Black Mondo Grass, Ophiopogon planiscapus ‘Nigrescens’: Dark Diva
Yes, Halloween is near. Yes, this plant is scary. Thankfully black mondo grass does not lurk under beds or wield sharp knives, or even creep around gardens scaring small woodland creatures. Ophiopogon planiscapus ‘Nigrescens’ is, however, scarily beautiful—when perfectly contrasted with well-chosen plants.
Please keep reading to learn how to use this dark beauty:
Erroneously, I once thought that black mondo grass was a grass. But despite the appearance of the word “grass” in its common name and the fact that the leaves look like blades of grass, mondo grass is in the Ruscaceae family (just like other chameleons such as Liriope and Carex).
Black mondo grass has evergreen, tufty charm. With its exotic, modern-looking, fine-bladed texture, you can use black mondo grass as you would low ornamental grasses in your garden and containers—for its textural appeal, ground cover abilities, and relaxed nature.
Now to the scary part. Black mondo grass is, of course, an adherent to the classic Halloween- dark- toned theme. But outside of this holiday season, you can use its dark delights to add a supreme color contrast hit, especially when the truly deep black blades are paired with chartreuse colored plants such as Heuchera ‘Lime Rickey’, scotch moss, or sedum angelina. When thinking of what to pair it with, think lighter tones and bright contrasting colors.
- As are most grass and grass-like plants, black mondo grass is deerproof.
- Produces lavender flowers in the summer that are cute for small arrangements; black mondo grass also has purple berries in the fall.
- Black mondo grass is a theatrical choice for the front of borders, containers , edging, ground cover, woodland, and modern Asian/Zen gardens.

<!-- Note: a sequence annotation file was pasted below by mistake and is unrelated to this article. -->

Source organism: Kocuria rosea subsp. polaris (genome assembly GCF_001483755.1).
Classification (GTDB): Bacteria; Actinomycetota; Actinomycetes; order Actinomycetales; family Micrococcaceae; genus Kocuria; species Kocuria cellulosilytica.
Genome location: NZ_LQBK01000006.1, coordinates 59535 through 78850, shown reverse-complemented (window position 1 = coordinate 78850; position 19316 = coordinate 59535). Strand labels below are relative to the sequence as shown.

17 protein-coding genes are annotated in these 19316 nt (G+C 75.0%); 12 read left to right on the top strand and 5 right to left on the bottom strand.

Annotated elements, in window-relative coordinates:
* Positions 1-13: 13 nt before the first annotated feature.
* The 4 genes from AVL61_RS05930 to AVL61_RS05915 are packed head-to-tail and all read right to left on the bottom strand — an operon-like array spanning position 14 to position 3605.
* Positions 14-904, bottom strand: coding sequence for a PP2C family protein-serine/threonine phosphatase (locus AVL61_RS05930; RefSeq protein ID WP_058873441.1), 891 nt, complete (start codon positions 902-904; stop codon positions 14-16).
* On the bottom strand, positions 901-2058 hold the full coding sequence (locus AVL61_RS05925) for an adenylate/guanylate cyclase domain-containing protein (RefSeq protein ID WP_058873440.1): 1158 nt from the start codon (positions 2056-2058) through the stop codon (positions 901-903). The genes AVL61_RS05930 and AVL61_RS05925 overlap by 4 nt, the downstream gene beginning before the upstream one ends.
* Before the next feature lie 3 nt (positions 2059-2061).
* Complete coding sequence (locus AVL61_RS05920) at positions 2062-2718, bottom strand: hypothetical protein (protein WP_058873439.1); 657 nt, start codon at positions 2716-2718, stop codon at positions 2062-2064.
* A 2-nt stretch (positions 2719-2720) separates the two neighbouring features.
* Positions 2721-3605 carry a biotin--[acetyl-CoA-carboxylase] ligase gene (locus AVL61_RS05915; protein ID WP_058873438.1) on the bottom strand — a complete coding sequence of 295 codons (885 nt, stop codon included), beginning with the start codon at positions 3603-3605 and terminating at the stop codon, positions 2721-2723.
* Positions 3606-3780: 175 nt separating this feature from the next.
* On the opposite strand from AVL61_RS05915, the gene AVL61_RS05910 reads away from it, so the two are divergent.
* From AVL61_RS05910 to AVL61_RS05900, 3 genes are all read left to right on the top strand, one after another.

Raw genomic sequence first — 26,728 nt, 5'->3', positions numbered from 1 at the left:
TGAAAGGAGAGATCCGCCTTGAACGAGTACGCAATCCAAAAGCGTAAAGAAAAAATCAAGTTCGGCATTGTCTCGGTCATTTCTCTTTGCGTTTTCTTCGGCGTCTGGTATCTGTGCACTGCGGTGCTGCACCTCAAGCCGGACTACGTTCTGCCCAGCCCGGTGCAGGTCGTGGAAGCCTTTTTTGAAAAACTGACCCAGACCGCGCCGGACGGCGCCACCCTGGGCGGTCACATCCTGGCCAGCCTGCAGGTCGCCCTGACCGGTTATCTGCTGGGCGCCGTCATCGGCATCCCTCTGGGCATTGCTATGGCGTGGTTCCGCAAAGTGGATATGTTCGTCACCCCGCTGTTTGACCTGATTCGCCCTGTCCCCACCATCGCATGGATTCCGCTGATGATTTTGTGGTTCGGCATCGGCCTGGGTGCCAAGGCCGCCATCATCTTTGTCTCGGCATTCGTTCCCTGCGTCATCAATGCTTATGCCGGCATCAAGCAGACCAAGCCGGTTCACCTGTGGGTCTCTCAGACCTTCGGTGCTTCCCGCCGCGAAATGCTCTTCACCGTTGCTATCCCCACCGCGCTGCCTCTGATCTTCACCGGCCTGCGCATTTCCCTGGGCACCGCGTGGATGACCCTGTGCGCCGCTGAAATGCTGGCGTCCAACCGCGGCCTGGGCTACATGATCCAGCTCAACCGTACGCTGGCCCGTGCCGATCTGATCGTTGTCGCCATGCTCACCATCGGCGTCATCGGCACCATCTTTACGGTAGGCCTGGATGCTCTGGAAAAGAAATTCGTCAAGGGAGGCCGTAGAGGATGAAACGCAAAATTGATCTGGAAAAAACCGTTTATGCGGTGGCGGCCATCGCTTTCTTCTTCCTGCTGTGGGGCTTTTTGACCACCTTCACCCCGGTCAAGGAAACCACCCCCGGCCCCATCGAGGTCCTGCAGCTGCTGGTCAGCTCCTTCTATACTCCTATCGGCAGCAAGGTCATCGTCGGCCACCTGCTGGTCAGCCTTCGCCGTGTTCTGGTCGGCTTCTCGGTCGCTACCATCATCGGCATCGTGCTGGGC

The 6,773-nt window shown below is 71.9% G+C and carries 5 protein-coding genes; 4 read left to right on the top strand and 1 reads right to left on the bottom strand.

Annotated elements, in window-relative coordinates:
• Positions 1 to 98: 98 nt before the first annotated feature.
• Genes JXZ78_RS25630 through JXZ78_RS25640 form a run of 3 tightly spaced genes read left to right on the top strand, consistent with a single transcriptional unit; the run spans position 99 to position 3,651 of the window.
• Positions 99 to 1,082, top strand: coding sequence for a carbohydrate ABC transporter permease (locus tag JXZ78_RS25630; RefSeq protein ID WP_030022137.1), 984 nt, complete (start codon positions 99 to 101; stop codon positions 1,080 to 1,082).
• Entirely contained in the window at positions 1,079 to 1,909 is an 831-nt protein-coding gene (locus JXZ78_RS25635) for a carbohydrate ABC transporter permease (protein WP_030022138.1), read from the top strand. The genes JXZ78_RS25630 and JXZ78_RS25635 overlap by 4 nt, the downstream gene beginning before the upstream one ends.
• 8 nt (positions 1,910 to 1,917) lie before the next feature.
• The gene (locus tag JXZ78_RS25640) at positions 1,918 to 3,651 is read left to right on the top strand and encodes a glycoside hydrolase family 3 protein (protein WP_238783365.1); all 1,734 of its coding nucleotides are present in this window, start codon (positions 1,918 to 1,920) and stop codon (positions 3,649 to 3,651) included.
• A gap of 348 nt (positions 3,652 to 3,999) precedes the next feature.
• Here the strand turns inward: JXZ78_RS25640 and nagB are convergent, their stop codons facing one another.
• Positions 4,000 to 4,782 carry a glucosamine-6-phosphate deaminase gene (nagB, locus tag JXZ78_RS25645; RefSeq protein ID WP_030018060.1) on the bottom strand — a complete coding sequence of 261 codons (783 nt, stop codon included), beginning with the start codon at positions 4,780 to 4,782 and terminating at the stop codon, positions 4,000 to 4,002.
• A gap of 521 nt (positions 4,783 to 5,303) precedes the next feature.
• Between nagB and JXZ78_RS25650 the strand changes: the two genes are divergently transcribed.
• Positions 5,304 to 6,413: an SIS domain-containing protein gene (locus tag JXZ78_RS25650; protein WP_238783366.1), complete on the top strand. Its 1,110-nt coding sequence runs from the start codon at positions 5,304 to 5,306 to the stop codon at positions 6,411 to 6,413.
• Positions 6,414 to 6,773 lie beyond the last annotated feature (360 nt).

Keep It Alive
- Plant black mondo grass in rich, well-draining soil, and space 3″ apart for a quicker spread if using as a ground cover.
- Sun is a conflicting issue. In hot areas plant in part sun, in Northern climates plant in full sun. Tip: too much shade fades its notable blackness.
- Provide consistent moisture and more in extreme heat.
- Clumps to 6 inches tall and wide. Not a fast spreader.
- For a tidy look, remove old ratty leaves in the spring before new blades emerge.
N.B: Gearing up for a garden makeover? Delve into our Hardscape 101: Design Guides. They will take you through planning, designing, and planting your new garden. What plants should you use? See:
- Perennials 101: A Field Guide to Planting, Care & Design
- If you like the idea ground covers with tufting clumps, consider Fescue 101 and Lilyturf 101 as options.
Finally, get more ideas on how to plant, grow and care for various grasses with our Grasses: A Field Guide.
Additionally, get more ideas on how to successfully plant, grow, and care for black mondo grass with our Black Mondo Grass: A Field Guide.
Finally, get more ideas on how to plant, grow, and care for various perennial plants with our Perennials: A Field Guide.
Additionally, get more ideas on how to plant, grow, and care for various ground cover plants with our Ground Covers: A Field Guide.